ON Tuesday, the People’s Bank of China (PBOC) sprung a surprise on the rest of the world by devaluing the yuan, allowing it to depreciate by nearly two percent, its biggest single-day change in almost 20 years.
This naturally threw global financial markets into a bit of a tizzy; here in the Philippines, the peso reacted by shedding 23 centavos from its opening to close at a new five-year low of P45.93 to $1, with trading volume more than doubling from Monday to reach $1.1 billion. Tuesday’s close was the lowest level for the peso since late July 2010, when it bottomed out at P45.97 to $1.
Under “ordinary” circumstances, the way in which the PBOC manages the value of the yuan is to set a daily reference rate against the US dollar, and then allow currency trading within a range of plus or minus 2 percent from that indicated rate. What the PBOC did on Tuesday was to, instead, set the reference rate at close to the market closing rate from the previous day, rather than resetting the rate to a more arbitrary target based on longer-term monetary policy strategy.
Since 2005, when China more or less officially unpegged the yuan from the dollar, that strategy has been to allow the yuan to gradually rise over time as the Chinese economy expanded. The strategy is driven partly by economic logic, and partly by politics: one of the biggest criticisms of Chinese monetary policy by the western world is that China artificially depresses the value of its currency to prop up domestic industries. China’s government, of course, has always denied this, but it has to bend at least a little, because the criticism raises a few hurdles to the bigger goal of internationalizing the yuan.
The recent deferral of a decision by the International Monetary Fund of whether to include the yuan in the currency basket that determines the value of the SDR (special drawing rights—the contrived currency unit used by the IMF, which at the moment has a value of about $0.72) may have encouraged the PBOC’s move on Tuesday, as well as the general cooling of the Chinese economy.
According to the Chinese, Tuesday’s devaluation was simply a bit of housekeeping, a one-off reset of the yuan to closer to market rates to make subsequent setting of the daily reference rate a little more accurate. Based on the huge volume of commentary and analysis about the move, the rest of the world seems genuinely confused about what China may be up to; opinions seem to be fairly evenly divided between accepting the PBOC’s explanation, or taking the devaluation as a sign that the Chinese government is more worried about the economic slowdown than they’re letting on.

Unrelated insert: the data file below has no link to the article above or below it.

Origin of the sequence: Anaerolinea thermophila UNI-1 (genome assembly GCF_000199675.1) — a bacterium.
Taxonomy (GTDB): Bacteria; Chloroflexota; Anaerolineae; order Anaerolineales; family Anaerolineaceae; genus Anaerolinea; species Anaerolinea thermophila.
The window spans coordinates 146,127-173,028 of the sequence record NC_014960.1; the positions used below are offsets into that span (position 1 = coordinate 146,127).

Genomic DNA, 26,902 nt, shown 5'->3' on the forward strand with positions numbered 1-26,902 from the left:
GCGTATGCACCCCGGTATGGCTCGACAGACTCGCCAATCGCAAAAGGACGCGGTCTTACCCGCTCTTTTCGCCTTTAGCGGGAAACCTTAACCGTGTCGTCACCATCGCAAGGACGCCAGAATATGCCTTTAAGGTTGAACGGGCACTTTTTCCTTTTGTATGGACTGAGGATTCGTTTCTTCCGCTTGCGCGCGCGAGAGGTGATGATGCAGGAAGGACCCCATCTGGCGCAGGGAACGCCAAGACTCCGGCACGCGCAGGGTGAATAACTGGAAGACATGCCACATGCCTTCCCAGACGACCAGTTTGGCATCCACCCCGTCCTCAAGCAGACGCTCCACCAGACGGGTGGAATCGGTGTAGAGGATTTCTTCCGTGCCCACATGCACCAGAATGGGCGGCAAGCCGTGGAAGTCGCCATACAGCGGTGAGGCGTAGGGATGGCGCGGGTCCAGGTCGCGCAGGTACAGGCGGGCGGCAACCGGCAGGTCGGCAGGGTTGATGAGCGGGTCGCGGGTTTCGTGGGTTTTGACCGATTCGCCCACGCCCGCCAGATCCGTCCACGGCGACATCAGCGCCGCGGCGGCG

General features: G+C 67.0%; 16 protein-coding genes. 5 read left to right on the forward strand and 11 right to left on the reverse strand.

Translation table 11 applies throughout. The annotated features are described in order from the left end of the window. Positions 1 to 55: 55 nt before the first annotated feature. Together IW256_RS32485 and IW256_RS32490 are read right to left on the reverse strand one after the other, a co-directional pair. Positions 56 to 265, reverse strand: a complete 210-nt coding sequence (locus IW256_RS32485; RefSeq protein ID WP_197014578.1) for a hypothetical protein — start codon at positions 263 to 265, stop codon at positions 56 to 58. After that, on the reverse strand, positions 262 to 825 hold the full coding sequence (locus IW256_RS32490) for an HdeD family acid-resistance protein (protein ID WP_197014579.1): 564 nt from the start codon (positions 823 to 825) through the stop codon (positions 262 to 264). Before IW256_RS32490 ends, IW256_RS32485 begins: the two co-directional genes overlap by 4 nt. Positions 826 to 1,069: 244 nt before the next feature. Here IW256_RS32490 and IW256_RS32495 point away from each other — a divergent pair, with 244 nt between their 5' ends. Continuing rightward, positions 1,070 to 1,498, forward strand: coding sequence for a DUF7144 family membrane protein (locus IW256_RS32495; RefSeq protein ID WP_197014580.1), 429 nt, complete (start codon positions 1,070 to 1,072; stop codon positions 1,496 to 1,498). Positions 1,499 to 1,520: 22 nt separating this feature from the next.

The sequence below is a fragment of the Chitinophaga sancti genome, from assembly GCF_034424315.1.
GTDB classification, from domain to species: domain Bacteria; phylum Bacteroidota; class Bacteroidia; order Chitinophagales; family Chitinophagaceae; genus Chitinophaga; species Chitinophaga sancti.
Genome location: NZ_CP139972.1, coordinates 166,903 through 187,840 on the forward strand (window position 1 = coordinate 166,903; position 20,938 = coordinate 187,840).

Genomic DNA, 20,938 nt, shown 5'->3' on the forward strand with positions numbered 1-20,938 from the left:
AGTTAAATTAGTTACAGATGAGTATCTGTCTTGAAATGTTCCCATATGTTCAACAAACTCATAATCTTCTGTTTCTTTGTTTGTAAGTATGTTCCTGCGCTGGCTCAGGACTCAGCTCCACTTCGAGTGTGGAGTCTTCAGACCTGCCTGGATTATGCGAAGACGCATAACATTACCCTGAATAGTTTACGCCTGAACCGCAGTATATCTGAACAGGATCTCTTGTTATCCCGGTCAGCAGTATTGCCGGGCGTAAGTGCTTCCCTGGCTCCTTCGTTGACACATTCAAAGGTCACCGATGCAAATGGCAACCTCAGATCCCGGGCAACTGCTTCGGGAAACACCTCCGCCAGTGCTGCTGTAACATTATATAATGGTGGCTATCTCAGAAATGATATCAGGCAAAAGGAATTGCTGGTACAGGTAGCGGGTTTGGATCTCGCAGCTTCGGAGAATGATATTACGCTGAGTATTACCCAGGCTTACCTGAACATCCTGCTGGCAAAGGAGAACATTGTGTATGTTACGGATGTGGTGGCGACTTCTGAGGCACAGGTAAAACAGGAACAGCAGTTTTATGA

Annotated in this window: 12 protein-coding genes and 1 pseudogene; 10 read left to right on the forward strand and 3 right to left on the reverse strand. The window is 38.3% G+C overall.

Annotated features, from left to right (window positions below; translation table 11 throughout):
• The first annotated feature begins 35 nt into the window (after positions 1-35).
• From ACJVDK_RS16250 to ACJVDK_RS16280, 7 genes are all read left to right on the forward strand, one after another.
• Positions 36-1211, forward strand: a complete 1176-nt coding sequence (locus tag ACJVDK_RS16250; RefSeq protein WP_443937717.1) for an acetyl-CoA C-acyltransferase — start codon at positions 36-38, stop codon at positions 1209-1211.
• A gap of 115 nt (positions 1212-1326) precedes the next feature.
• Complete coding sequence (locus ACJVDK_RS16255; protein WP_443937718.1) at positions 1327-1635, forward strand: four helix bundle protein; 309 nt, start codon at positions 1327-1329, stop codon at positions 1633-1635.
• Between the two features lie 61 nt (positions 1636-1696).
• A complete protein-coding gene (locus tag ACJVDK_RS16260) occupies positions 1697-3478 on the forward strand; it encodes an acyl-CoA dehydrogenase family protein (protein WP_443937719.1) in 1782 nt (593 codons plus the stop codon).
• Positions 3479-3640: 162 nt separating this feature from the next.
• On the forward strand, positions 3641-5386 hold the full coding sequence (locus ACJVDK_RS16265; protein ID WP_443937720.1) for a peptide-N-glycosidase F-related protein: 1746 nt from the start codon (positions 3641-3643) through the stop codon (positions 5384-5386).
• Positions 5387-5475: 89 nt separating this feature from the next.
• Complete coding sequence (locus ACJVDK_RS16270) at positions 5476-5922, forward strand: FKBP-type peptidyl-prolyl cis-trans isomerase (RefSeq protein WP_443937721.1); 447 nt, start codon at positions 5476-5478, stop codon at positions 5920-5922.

The latter view gains a little bit of credence from the fact that August is the “ghost month,” when economic activity of all kinds tends to wane. Skepticism of China’s original explanation grew further when the devaluation happened again yesterday, shaving a further 1.62 percent off the yuan’s reference rate.
The biggest benefit to China from the devaluation is to make its exports relatively cheaper; conversely, it presents problems for import-dependent businesses.
For the rest of the world, the benefits are cheaper Chinese imports and lower commodity prices, but the length of time these advantages can actually be enjoyed is extremely short; in real terms, it may have lasted a couple hours on Tuesday afternoon, but was over by Wednesday morning. That is because other countries, particularly countries that rely on two-way trade with China (like the Philippines) have to allow their own currencies to depreciate in order to help their exports stay competitive with China’s, and to keep Chinese imports of Philippine goods from being priced out of that market. This raises fears of a currency war, in which everyone is “racing to the bottom” to try to maintain competitive equilibrium.
If that happens, the Philippines could be in for a rough ride. A strong dollar and flagging domestic economic conditions are already putting negative pressure on the peso, and the yuan devaluation—particularly if it turns out to be the start of a more volatile downward trend rather than the “one-off” housekeeping the PBOC said it was—simply amplifies that.
Further aggravating the problem is the very real possibility now, at least in the view of some analysts, that the US Federal Reserve may hold off a bit longer on its interest rate hike that was presumed to be in the pipeline for next month; monetary authorities and market watchers here have been counting on that to help ease the value of the dollar and slow or stop the peso’s slide, and without it, more aggressive action on the part of the BSP—which may or may not be a good idea in the long run—will be necessary to achieve the same result.